How much inductance does a DBM transformer need?

In a day gone by I was taught the source Z should be 1/10th the load Z. It seems common knowledge today is Zs=Zl for max power transfer. When I was a teen the books said you get max power when Zs=Zl and your generator/battery consumed 1/2 the power, for this reason we set Zl at least 10 times Zs. With the 10 to 1 ratio we still use 9% heating the source. With that in mind and looking the manufacturer datasheets I decided to do a none scientific test using spice to see if I can find the 'perfect' transformer. Andy sent me a circuit which I used for the test. Then I built a circuit and tried it. Here are the circuits used in the test:
 my circuit.
Andy's circuit.

The results:
100 uh 10 uv in 15 uv out

1uh 10uv in 15 uv out

It was looking like it could not go to low so 1ph no output.

I looked through several spec sheets and found coils wound wit 3 turns, 6 turns, etc. The only spec they gave was the Z at a certain frequency. The recommendation was for the transformer Z to be 4 times Zs at the lowest frequency. The test seem to support the fact that more inductance doesn't give more output. It did show that some of the circuits drew a larger current and loaded the source more.

Tuesday, September 26, 2017

The DBM with homemade transformers

Making a DBM using trifilar wound coils.
I gathered all the parts. I'm using a microscope slide as my base. I covered the top of the slide with copper foil. I'll be using 10 meg ohm resistors as my stand offs. The two cores are wound with 11 turns of 3 twisted wires. A piece of solder, 4 diodes and some rivets complete the list.
I soldered a rivet to ground and one on a standoff at each end for the Rf and LO connections. Four rivets on standoffs for the diodes. Then put the  diodes in a diamond, head to tail.

I put 2 tie points for the output AF and install the transformers.
The DBM and the hearing aid amp are ready to test.
Here is a closer view of the DBM.

The second generation oscillator

Putting the second generation oscillator on board
I printed the circuit out.
Number all the points. Zero is ground and then just number the tie points.

I put down copper foil for ground and screwed terminal in for the tie points. I numbered them to try and not get confused. Then it was tie the components between the tie point while referring to the drawing.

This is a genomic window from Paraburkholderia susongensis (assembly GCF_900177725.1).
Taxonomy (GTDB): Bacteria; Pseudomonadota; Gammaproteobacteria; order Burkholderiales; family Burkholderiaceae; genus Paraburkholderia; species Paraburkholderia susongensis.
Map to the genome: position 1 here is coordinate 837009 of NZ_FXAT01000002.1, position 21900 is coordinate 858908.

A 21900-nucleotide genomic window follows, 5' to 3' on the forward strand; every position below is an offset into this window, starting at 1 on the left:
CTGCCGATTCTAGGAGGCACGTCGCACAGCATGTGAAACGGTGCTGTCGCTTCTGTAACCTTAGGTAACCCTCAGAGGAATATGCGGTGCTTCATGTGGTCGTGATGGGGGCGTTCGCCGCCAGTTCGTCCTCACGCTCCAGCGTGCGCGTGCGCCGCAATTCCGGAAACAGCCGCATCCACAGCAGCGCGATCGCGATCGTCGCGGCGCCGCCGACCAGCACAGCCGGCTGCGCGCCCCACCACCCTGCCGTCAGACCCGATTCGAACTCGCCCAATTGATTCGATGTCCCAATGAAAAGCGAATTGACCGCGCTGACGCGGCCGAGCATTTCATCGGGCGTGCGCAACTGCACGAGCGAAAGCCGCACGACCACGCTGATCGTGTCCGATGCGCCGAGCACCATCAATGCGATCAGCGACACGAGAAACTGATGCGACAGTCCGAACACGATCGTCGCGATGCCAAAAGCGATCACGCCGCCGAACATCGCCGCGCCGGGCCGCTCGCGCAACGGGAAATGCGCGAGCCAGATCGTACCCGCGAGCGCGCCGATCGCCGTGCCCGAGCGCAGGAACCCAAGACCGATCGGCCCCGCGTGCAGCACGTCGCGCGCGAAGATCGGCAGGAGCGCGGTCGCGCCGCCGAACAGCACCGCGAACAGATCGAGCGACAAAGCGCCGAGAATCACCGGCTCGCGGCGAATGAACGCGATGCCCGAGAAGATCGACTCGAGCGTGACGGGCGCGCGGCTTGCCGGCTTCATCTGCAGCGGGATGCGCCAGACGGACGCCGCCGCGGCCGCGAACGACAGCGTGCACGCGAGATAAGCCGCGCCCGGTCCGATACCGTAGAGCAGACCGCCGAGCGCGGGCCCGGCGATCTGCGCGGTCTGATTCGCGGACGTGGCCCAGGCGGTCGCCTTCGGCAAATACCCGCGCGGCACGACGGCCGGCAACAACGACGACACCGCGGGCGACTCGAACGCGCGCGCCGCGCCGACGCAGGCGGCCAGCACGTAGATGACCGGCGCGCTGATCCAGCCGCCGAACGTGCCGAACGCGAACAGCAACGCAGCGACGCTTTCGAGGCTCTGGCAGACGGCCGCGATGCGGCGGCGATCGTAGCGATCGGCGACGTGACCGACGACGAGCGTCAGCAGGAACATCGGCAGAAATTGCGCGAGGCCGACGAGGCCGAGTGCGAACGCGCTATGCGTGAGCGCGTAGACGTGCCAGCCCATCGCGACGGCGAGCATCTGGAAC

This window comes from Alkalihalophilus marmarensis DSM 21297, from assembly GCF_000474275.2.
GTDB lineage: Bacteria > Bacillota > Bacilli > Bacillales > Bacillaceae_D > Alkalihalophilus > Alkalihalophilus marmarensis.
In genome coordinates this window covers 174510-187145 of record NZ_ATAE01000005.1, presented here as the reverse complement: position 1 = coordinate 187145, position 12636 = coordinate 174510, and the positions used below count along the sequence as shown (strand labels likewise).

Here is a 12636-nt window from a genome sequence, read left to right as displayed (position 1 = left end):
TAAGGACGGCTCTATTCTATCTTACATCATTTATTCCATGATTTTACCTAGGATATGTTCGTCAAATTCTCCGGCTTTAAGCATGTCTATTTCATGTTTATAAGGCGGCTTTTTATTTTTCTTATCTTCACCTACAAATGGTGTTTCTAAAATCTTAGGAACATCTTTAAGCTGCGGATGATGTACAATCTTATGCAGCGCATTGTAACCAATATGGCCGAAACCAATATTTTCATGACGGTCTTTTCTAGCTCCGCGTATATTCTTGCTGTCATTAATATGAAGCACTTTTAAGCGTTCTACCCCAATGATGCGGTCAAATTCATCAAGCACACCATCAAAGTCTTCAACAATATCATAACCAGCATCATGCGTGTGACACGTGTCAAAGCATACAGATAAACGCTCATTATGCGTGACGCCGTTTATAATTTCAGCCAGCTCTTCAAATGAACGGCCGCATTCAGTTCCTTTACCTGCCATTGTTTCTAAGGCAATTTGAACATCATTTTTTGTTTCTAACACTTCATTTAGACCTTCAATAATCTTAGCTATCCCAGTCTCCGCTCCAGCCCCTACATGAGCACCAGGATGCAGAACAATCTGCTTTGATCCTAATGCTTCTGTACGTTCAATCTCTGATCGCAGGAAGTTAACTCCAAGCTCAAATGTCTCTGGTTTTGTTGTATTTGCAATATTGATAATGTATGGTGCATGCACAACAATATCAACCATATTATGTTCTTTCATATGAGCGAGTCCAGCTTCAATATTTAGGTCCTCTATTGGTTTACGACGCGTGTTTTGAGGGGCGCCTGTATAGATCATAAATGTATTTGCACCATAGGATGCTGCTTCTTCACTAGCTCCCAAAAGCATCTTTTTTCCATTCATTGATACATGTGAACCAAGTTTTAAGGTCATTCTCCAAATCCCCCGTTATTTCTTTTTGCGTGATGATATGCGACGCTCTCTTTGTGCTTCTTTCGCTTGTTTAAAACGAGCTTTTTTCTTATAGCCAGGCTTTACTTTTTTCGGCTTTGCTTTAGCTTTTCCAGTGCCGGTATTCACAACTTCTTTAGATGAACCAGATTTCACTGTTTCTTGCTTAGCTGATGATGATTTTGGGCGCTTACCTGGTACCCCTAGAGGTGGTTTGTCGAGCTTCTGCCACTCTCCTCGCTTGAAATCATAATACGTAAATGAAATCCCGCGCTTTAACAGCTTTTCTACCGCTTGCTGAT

After wiring it up I put 6.2 volts on it and got 383 mv Pk-Pk with a one turn feedback.

The second version of the oscillator using 2N2222 transistor

Andy's oscillator version two

I 'built' the oscillator in spice with good results. I did discover to much feedback is easy to obtain. If you step L2 up in value it will not be long before you discover its limit. I took a short lead and made a single turn coil in the core I intend to use and it had .3uh so there will be a need to not be to zealous with the feed back winding. 2 or 3 turns should do.

Playing with the RF Amp in spice

The sim will run faster if you set the display time to a smaller value. I made that change and will point it out when I post the picture. That run took about 5 minutes to load before I changed the setting. Ok back to the DBM LO requirement.
The level 7 will be .7 volts peak. Now let's look  at the oscillator.
I have built the one on top of the page. I plan to try the other when I get some shop time. The one I made produced about 250 mv so it will need a little boost. I posted the  model for a RF amp in my last post. The last line in the post. The questions are will it produce the output level we need and at what frequencies will it function. If it works as desired we can build the oscillator for the frequency range we want to receive.
Notice I set the input at 50 mv and 10mhz. So at 10 mhz we should see greater than .7 volt peak.
At 20 mhz it has dropped off a bit but still good.
At 30 mhz dropped some more but still good. Note the orange circle. It took 5 minutes to run this sim and I lowered the time for the viewing window. With the new times it loads in less than a minute. Shortwave is generally 3 - 30 mhz so it should be good for our set but I had to do one more test to push it limit.
At 100 mhz it is still providing some gain.
The transformer I'm using in the sim is a tri-coil supplied by BG Micro. The little coil is 25 cents each and works well. You can wind your own but will have to adjust the values to fit. I wound a Fair-Rite T50-43 with 11 (trifiliar) turns and it measures 60uh per winding. Substituting the value for the transformer will tell the story about the transformer requirements. That will be a project for later.
NOTE: I made a DBM with the Fair-Rite cores and 1SS98 diodes and it did function when driven with my signal generator.